Adventitial Cell Atlas of wt (Wild Type) and ApoE (Apolipoprotein E)-Deficient Mice Defined by Single-Cell RNA Sequencing

Wenduo Gu, Zhichao Ni, Yuan Qing Tan, Jiacheng Deng, Si Jin Zhang, Zi Chao Lv, Xiao Jian Wang, Ting Chen, Zhongyi Zhang, Yanhua Hu, Zhi Cheng Jing, Qingbo Xu

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Objective- Vascular adventitia encompasses progenitors and is getting recognized as the major site of inflammation in early stage of atherosclerosis. However, the cellular atlas of the heterogeneous adventitial cells, the intercellular communication, the cellular response of adventitia to hyperlipidemia, and its contribution to atherosclerosis have been elusive. 

Approach and Results- Single-cell RNA sequencing was applied to wt (wild type) and ApoE (apolipoprotein E)-deficient aortic adventitia from 12-week-old C57BL/6J mice fed on normal laboratory diet with early stage of atherosclerosis. Unbiased clustering analysis revealed that the landscape of adventitial cells encompassed adventitial mesenchyme cells, immune cells (macrophages, T cells, and B cells), and some types of rare cells, for example, neuron, lymphatic endothelial cells, and innate lymphoid cells. Seurat clustering analysis singled out 6 nonimmune clusters with distinct transcriptomic profiles, in which there predominantly were stem/progenitor cell-like and proinflammatory population (Mesen II). In ApoE-deficient adventitia, resident macrophages were activated and related to increased myeloid cell infiltration in the adventitia. Cell communication analysis further elucidated enhanced interaction between a mesenchyme cluster and inflammatory macrophages in ApoE-deficient adventitia. In vitro transwell assay confirmed the proinflammatory role of SCA1+ (stem cell antigen 1 positive) Mesen II population with increased CCL2 (chemokine [C-C motif] ligand 2) secretion and thus increased capacity to attract immune cells in ApoE-deficient adventitia.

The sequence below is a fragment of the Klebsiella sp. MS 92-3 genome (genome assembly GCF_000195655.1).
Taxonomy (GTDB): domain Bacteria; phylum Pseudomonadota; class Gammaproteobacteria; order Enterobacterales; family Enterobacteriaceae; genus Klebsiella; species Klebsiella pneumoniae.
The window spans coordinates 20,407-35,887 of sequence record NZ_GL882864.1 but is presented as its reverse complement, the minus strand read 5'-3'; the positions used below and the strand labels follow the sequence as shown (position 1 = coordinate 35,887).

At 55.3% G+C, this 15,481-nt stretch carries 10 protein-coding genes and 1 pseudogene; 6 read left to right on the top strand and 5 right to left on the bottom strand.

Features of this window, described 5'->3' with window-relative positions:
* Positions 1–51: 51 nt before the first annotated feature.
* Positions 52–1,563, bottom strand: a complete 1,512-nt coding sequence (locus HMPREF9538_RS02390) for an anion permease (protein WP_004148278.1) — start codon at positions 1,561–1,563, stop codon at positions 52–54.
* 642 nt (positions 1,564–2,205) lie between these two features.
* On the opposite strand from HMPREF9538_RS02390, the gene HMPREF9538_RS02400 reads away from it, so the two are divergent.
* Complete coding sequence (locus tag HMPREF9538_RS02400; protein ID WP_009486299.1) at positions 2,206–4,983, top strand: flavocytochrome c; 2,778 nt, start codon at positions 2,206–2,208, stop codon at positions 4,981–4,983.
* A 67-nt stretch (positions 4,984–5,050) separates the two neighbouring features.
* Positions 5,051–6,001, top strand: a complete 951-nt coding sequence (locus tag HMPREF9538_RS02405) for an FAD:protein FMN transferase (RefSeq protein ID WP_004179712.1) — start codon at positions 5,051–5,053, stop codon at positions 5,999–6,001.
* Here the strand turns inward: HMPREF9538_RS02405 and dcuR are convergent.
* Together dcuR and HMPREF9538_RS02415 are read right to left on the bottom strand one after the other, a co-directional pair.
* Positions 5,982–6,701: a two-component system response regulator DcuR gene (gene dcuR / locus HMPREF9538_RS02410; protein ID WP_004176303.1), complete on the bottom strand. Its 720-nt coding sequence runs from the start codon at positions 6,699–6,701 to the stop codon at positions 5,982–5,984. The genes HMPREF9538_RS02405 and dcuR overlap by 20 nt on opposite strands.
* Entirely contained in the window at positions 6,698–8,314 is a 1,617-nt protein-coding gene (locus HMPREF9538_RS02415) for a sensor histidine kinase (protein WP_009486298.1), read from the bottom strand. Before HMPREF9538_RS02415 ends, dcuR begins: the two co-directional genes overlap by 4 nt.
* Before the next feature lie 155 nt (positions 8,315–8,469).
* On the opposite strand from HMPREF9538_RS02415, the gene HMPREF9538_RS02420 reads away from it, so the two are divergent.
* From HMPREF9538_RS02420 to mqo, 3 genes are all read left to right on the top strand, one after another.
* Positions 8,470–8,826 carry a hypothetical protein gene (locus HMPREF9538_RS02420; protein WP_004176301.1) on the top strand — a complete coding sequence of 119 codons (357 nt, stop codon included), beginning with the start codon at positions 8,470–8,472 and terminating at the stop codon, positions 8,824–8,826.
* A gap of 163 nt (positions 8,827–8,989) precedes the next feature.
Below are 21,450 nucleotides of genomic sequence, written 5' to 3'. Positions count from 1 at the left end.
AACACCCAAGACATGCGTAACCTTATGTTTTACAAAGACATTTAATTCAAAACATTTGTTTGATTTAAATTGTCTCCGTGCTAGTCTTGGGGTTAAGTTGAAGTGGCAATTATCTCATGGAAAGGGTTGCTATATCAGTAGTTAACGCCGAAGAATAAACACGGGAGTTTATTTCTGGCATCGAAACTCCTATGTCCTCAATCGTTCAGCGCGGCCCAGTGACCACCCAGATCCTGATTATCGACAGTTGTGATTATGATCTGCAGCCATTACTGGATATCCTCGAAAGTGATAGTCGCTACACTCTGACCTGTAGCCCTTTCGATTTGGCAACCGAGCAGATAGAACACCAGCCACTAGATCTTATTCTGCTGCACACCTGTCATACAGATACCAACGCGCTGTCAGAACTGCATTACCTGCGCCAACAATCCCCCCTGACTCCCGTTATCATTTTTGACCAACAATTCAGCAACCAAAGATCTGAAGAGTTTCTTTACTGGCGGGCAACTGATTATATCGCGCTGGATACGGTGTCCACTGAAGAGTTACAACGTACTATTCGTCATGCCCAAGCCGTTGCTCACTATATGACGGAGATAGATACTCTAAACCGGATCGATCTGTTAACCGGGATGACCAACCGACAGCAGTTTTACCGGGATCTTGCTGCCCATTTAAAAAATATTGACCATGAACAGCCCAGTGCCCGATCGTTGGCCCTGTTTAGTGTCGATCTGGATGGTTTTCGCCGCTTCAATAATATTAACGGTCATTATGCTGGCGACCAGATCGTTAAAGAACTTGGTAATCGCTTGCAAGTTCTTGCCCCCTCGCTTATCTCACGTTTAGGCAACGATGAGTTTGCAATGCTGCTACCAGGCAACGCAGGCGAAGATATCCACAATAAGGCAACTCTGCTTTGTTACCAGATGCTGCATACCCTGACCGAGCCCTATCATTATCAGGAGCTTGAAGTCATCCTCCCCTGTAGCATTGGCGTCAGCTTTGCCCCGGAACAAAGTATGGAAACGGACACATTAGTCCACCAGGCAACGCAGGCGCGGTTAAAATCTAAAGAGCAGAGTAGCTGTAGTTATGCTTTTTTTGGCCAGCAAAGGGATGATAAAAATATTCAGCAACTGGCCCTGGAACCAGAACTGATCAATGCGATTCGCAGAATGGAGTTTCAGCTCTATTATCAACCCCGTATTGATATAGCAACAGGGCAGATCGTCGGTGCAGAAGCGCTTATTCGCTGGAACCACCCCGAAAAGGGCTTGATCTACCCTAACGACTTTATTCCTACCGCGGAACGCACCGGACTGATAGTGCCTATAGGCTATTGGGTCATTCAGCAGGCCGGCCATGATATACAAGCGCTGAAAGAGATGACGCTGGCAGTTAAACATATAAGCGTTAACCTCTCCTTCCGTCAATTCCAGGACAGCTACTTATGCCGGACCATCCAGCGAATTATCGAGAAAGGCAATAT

Conclusions- Cell atlas defined by single-cell RNA sequencing depicted the heterogeneous cellular landscape of the adventitia and uncovered several types of cell populations. Furthermore, resident cell interaction with immune cells appears crucial at the early stage of atherosclerosis.

Original languageEnglish
Pages (from-to)1055-1071
Number of pages17
JournalArteriosclerosis, Thrombosis, and Vascular Biology
Issue number6
Early online date4 Apr 2019
Publication statusPublished - Jun 2019


  • adventitia
  • animals
  • atherosclerosis
  • mice
  • stem cells


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